Greenland’s growing appeal to key global powers

EU, Ursula von der Leyen, European Union, Greenland, Low-carbon future
Image: Rand Corporation

The once-remote and sparsely populated island of Greenland is increasingly capturing the attention of global powers, marking a significant shift in the geopolitical landscape of the Arctic region. As melting ice caps unveil untapped resources and strategic opportunities, Greenland’s allure has intensified, drawing interest from key players across the globe.

Covering approximately 2.1 million square kilometers, Greenland holds immense potential, both economically and strategically. Its proximity to the North Pole and its vast natural resources make it a coveted prize in the race for Arctic dominance. With its population of under 60,000, Greenland has transitioned from direct Danish rule to greater autonomy, emerging as a prominent player on the international stage.

The island’s newfound prominence was underscored in 2019 when then-US President Donald Trump floated the idea of purchasing Greenland—an offer swiftly rejected by Danish Prime Minister Mette Frederiksen. Despite this, the United States established a consulate on the island in 2020, signaling its strategic interest in the region. Additionally, the presence of US military assets, including the Thule Air Base, highlights the island’s significance in defense and security matters.

China, too, has cast its gaze toward Greenland, proposing infrastructure projects and mining ventures in the region. Beijing’s interest in the Arctic is driven by its strategic vision of accessing new shipping lanes and exploiting the region’s natural resources. As the Arctic ice melts, new trade routes are opening up, offering shorter transit times and economic opportunities for countries seeking to capitalize on the changing geopolitical dynamics.

The European Union (EU) has also recognized Greenland’s potential, particularly its vast reserves of critical raw materials essential for the transition to a low-carbon future. A memorandum of understanding signed between the EU and Greenland aims to foster cooperation in developing sustainable raw materials value chains. With more than two-thirds of critical raw materials identified by the European Commission located in Greenland, the island plays a crucial role in Europe’s quest for resource security and environmental sustainability.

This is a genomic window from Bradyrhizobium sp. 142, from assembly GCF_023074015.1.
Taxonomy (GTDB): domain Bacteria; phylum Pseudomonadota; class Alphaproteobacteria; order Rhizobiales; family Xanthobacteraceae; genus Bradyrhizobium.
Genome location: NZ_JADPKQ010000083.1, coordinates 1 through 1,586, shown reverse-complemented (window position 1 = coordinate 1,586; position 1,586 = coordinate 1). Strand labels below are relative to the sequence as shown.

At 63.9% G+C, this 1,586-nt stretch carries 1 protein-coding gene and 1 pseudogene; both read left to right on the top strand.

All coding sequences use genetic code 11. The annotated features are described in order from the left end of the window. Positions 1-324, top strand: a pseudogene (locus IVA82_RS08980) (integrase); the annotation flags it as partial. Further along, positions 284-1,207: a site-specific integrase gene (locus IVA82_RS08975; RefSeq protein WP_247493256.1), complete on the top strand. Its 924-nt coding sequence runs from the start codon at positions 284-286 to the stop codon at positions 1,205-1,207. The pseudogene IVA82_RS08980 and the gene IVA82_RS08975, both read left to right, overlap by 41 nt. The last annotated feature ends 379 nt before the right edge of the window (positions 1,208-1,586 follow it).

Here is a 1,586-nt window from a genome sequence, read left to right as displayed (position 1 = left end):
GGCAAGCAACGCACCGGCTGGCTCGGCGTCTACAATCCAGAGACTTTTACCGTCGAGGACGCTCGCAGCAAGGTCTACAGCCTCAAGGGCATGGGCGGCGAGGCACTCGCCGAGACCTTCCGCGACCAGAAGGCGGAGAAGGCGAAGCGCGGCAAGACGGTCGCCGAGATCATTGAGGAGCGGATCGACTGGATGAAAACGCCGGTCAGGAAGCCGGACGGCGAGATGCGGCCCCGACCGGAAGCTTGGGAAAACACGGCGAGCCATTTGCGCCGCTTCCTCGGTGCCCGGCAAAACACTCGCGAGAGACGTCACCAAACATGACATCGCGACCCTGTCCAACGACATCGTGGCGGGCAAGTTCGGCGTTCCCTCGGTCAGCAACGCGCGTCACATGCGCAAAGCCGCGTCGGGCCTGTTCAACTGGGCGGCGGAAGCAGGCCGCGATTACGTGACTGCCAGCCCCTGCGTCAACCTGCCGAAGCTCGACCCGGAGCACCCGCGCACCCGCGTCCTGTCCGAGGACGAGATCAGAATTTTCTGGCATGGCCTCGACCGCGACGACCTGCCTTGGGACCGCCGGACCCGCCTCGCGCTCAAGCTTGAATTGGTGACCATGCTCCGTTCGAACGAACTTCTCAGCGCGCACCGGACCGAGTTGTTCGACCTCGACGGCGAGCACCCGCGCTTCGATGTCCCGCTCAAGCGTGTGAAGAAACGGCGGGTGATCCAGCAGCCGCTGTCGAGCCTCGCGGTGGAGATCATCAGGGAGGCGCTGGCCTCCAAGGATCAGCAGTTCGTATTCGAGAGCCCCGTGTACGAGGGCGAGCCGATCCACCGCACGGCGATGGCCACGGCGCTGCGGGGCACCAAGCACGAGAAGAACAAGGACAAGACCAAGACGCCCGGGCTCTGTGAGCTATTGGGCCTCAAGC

European Commission President Ursula von der Leyen’s upcoming visit to Greenland underscores the EU’s commitment to deepening its ties with the island. The establishment of the first EU office in Greenland marks a significant milestone in bilateral relations, paving the way for enhanced cooperation in economic development, environmental protection, and sustainable resource management.

The memorandum of understanding between the EU and Greenland outlines key areas of collaboration, including economic integration, environmental stewardship, and social responsibility. By leveraging high international standards in environmental, social, and governance practices, both parties aim to ensure that Greenland’s mineral sector contributes to sustainable and inclusive growth while respecting local communities and the environment.

As the world grapples with the aftermath of Russia’s invasion of Ukraine, securing a diversified and sustainable supply of raw materials has become a top priority for Europe. The EU’s partnership with Greenland aligns with its strategic objectives of enhancing resource security and promoting green and digital transitions. By investing in sustainable projects and fostering economic diversification, the EU aims to strengthen its foothold in the Arctic region while advancing its broader geopolitical agenda.

As Greenland emerges as a focal point of global competition, the EU’s engagement with the island underscores the importance of Arctic cooperation in shaping the future of the region. With its vast natural resources and strategic location, Greenland holds the key to unlocking new economic opportunities and addressing the challenges of a rapidly changing world.


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